Boat fire on Willard Bay 'popping, like fireworks'

Saturday , July 04, 2015 - 11:10 PM

WILLARD — A relaxing day on Willard Bay went up in flames for one group of Box Elder County boaters Friday.

Eyewitness Tiffany Rushton, of Pleasant View, captured dramatic video and photographs of a boat that caught on fire about 3 p.m. in the middle of the bay.

Rushton was out on the bay with her aunt and uncle, Jon and Sue Stucky, of Nibley, when her uncle noticed smoke on a nearby boat and asked, “Is that a fire out there?”

They reached the boat in just a few minutes, Rushton said, and found the driver had jumped off to join all the other occupants in the water.

“Everyone was off, floating on the tubes,” she said. 

The flames from the fire were 20 to 30 feet high, Rushton estimated, adding, “I thought it was scary. I didn’t know if it was really going to blow up.”

The fire was noisy: “It was popping, like fireworks,” she said.

The fire was extinguished by people on personal watercraft zooming by, back and forth, splashing the burning boat with water, said Willard Bay State Park manager James Morgan, who, along with state park rangers and the Willard City Fire Department, assisted at the scene.

Morgan told the Standard-Examiner on Saturday there were two people on the 1987-model boat when the fire started, apparently due to the engine backfiring. The boaters tried using a fire extinguisher, he said, but, “By the time they got to it, the flames were at a point they didn’t feel safe remaining in the vessel so they jumped overboard.”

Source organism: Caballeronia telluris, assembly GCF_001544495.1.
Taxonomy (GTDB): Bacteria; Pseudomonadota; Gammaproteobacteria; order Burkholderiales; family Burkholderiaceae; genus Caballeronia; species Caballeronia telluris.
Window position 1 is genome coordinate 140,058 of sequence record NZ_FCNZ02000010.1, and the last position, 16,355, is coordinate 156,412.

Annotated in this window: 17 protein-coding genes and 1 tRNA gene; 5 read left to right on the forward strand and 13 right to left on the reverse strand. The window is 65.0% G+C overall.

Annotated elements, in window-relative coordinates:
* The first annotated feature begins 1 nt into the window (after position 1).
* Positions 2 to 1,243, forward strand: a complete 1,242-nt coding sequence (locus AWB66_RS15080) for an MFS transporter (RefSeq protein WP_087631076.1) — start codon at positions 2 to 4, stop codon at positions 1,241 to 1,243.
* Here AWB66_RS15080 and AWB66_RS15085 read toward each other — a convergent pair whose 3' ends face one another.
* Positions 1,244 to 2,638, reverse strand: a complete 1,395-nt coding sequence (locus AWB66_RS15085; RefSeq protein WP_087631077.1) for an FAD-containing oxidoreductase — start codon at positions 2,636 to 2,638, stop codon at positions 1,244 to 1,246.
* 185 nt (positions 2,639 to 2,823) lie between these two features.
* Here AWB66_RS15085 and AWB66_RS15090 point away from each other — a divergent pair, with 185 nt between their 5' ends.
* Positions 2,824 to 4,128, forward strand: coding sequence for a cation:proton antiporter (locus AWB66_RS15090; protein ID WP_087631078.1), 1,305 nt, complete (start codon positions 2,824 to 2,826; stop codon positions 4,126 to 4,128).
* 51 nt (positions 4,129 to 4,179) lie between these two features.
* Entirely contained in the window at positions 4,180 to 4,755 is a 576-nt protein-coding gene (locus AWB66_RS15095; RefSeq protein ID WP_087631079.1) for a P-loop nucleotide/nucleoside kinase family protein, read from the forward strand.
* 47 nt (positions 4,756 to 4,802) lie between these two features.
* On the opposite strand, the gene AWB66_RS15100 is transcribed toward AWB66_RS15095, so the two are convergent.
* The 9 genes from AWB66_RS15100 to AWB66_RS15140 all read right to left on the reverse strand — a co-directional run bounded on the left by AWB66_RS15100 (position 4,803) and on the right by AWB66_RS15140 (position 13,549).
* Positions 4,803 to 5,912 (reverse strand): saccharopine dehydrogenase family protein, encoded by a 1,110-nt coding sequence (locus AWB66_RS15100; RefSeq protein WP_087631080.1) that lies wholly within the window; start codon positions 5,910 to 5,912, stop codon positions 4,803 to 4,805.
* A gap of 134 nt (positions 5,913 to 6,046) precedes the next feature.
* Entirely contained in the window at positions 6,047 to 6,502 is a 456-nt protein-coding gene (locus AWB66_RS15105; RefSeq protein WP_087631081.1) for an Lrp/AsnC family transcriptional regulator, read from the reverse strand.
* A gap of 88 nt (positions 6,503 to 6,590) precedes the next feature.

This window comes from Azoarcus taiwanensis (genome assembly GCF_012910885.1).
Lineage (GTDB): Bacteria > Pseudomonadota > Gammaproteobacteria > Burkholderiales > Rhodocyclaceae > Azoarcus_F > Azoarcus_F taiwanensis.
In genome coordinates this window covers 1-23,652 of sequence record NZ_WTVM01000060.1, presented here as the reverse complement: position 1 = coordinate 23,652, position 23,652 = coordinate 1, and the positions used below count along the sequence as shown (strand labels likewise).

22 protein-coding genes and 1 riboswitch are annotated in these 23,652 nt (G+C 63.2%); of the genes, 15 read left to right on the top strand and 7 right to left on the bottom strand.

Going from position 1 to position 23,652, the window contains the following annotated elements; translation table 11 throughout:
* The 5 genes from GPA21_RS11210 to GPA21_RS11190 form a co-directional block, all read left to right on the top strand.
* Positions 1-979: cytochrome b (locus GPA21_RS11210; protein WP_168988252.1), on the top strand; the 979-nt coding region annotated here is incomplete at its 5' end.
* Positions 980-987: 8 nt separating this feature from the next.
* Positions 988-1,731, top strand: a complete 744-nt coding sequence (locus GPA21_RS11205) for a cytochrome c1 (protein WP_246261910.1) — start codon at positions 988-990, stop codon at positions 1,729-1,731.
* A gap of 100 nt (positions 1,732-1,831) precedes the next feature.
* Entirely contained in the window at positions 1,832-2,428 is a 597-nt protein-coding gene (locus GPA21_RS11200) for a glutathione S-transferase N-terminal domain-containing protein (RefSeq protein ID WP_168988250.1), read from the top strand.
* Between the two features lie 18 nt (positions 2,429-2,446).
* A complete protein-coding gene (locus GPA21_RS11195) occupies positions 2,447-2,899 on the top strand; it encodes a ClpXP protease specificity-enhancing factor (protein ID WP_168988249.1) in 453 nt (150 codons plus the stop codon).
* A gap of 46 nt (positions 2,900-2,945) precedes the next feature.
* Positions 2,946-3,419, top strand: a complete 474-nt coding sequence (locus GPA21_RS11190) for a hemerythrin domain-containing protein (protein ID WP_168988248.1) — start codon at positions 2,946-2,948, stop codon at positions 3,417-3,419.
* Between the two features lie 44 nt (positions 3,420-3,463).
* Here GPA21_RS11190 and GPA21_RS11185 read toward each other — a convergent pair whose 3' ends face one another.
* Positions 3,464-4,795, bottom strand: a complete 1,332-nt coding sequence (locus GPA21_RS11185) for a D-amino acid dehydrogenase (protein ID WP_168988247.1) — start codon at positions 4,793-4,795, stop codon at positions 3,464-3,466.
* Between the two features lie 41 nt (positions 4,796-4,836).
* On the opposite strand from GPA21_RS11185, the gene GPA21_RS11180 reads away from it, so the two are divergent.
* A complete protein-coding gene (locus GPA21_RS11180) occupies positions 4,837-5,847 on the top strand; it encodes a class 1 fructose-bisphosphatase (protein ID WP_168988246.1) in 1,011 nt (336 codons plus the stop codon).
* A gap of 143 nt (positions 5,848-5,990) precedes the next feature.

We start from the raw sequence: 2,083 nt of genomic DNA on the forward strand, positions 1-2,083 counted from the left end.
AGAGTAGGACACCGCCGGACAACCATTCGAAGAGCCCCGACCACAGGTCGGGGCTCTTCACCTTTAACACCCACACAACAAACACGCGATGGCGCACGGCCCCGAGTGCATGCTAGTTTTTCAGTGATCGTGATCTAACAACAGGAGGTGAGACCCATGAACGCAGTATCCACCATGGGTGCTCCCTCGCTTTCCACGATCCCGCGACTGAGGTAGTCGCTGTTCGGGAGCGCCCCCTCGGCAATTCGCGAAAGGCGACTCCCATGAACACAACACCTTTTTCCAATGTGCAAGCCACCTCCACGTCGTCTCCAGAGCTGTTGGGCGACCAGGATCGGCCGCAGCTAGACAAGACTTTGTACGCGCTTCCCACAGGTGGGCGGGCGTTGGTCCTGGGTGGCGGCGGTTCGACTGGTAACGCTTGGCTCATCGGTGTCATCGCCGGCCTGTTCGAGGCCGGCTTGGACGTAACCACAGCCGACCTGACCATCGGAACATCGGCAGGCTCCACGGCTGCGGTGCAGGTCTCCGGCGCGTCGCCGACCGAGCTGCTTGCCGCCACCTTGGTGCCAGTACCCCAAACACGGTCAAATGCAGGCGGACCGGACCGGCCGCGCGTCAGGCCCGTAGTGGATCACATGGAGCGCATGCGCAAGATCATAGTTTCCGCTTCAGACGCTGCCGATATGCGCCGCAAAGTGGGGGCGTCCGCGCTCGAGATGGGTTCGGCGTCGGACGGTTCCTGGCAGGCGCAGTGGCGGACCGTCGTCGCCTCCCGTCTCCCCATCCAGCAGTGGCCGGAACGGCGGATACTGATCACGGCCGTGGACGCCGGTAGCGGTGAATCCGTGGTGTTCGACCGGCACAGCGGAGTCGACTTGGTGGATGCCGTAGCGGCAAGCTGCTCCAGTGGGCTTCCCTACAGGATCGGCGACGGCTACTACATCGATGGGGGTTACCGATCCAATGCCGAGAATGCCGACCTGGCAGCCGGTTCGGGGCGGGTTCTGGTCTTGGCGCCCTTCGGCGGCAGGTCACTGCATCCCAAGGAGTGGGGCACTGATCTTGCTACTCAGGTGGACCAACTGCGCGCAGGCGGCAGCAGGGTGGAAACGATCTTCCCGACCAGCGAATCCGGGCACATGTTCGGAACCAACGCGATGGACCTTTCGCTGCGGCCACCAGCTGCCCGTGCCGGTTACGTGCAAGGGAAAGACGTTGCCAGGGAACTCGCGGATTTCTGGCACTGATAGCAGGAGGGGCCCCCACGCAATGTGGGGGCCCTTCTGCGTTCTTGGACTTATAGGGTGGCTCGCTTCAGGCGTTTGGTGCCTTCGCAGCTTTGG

Tiffany Rushton of Pleasant View shot video and photos of a boat fire on Willard Bay Friday.

All six people, whose names have not been released, were wearing life jackets, Morgan said. They were picked up by other boaters and then, by park and fire department officials.

“Luckily there weren’t any injuries to the passengers,” he said.

The boat was a total loss and was towed to the North Marina, where it was loaded on the owner’s boat trailer, the park manager said.

Rushton said her family pulled two of the tubers into their boat; “They seemed fine; they were all OK, no injuries,” she said.

One of the rescued women told Rushton the fire broke out after the boat’s captain had been trying to get the engine started.

The incident was considered an accident and no charges are pending against the boat owners, Morgan said. He did say it is important for boaters to keep current on safety inspections and make sure all fire extinguishers and spark arrestors are working.

“We haven’t had a boat fire like this in a long time that I can remember,” Morgan said.

Although the personal watercraft operators were effective in getting the fire extinguished, Morgan said park officials caution the public not to try to put fires out themselves. Driving at high speeds and splashing water puts other people at risk in an effort to save property, he said.

Rushton said it was her first boating outing at Willard Bay this summer, and the day began with another fire-related incident.

On the drive to the state park, she said, her family passed the spot on Interstate 15 in Willard where a garbage truck had caught on fire.

Contact reporter Becky Cairns at 801-625-4276 or bcairns@standard.net. Follow her on Twitter at @bccairns or like her on Facebook at www.facebook.com/SEbeckycairns.

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